Alberto provides strong worldwide leadership in the application of weather and climate information to improve global energy transition and environmental sustainability.

Through strong international connections, robust interpersonal, negotiation and management skills, solid scientific and analytical foundations, and an ethically-conscious vision not only has he consistently secured large amounts of funding from many sources, he has been delivering impressive quality output as both project leader and team player. Business savvy, he has co-founded a successful non-profit organisation, the World Energy & Meteorology Council, to effectively contribute to the interaction between science and industry. Exploiting his meticulous organisation skills he has been leading a series of very well received global conferences and various stakeholder engagement events. He is also regularly called upon to lead, or contribute to, project planning and formulation. Alberto has been substantially contributing to the weather and climate science and application literature as books editor, journal publications author and communicator. He is often invited to present at events around the world. Alberto holds a PhD in physical oceanography from the University of Edinburgh (UK).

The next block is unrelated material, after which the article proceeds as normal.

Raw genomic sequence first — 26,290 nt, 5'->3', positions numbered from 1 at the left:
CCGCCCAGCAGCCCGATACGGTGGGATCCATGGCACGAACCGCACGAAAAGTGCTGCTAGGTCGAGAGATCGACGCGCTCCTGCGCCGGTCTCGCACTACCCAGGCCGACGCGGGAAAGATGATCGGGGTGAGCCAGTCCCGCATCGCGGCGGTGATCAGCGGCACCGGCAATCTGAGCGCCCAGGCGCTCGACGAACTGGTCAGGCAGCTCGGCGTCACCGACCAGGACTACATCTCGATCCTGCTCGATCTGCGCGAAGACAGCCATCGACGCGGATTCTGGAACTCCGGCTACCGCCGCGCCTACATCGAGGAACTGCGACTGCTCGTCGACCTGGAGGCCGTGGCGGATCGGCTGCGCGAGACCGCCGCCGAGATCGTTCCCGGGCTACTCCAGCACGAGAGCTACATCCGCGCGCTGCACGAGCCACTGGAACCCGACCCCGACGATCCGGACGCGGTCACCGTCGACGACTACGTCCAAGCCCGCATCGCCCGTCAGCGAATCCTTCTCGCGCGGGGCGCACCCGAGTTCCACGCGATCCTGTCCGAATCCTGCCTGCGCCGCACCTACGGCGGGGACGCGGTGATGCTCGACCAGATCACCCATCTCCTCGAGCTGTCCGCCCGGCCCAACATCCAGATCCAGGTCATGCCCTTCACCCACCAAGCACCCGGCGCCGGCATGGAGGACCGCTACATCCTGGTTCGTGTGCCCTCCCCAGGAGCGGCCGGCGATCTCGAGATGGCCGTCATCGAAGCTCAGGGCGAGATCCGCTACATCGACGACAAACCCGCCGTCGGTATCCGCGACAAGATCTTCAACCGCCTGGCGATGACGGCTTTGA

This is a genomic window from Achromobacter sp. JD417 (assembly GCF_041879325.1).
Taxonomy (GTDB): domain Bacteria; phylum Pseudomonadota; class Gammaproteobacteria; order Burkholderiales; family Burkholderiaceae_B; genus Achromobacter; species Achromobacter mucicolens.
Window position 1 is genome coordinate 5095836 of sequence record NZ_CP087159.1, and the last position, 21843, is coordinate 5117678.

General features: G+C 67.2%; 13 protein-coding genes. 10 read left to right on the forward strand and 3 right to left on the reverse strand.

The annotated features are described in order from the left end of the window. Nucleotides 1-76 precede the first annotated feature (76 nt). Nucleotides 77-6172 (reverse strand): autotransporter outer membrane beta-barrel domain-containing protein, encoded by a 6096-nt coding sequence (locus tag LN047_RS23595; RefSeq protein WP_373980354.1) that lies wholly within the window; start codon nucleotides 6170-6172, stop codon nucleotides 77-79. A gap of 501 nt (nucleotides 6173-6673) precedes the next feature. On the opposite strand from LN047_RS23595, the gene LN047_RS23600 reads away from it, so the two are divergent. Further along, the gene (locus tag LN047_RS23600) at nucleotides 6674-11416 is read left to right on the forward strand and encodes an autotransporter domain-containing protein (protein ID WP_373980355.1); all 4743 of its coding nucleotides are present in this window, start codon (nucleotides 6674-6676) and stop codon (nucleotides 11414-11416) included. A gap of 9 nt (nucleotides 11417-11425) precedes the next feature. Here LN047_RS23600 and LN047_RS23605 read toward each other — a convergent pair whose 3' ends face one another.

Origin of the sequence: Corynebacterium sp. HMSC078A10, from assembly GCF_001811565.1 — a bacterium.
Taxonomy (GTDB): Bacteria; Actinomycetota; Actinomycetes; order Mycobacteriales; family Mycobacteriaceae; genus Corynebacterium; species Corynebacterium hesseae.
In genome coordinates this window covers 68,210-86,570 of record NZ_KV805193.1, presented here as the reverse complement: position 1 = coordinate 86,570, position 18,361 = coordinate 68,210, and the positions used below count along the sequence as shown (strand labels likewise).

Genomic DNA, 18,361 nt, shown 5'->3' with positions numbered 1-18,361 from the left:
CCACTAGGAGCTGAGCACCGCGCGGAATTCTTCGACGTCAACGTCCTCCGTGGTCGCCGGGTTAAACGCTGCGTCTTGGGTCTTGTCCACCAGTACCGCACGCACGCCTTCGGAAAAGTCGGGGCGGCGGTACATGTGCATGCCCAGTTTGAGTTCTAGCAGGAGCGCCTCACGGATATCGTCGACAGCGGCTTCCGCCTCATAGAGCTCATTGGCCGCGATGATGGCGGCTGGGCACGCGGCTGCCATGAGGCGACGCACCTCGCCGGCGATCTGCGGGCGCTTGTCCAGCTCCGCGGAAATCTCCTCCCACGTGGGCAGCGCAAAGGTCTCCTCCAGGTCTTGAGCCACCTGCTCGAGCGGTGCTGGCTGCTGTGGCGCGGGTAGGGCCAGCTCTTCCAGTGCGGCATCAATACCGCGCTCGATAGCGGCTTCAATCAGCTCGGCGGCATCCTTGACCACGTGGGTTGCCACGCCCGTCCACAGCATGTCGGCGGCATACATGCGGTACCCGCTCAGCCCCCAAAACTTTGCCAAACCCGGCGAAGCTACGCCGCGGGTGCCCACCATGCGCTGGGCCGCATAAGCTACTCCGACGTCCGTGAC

Want to be informed about air pollution data during COVID-19 restrictions?

Massive air quality changes observed during COVID-19 restrictions Two major air chemical components, which are also atmospheric pollutants, are shown here as a way to detect the changes in air pollution during the period of COVID-19 restrictions. Weekly values from the start of the year for Nitrogen Dioxide (NO2) and Carbon Monoxide (CO), both of …

Press Release – Take a rain check: How climate variations affect worldwide socio-economic activity

A new paper by Prof. Alberto Troccoli exploring the relationship between socio-economic activity and climate and geography variables has been published today. The documented link between socio-economic activities and the climate goes back centuries. While studies have shown a link between latitude and average temperature and economic output, through a country’s Gross Domestic Product (GDP) …


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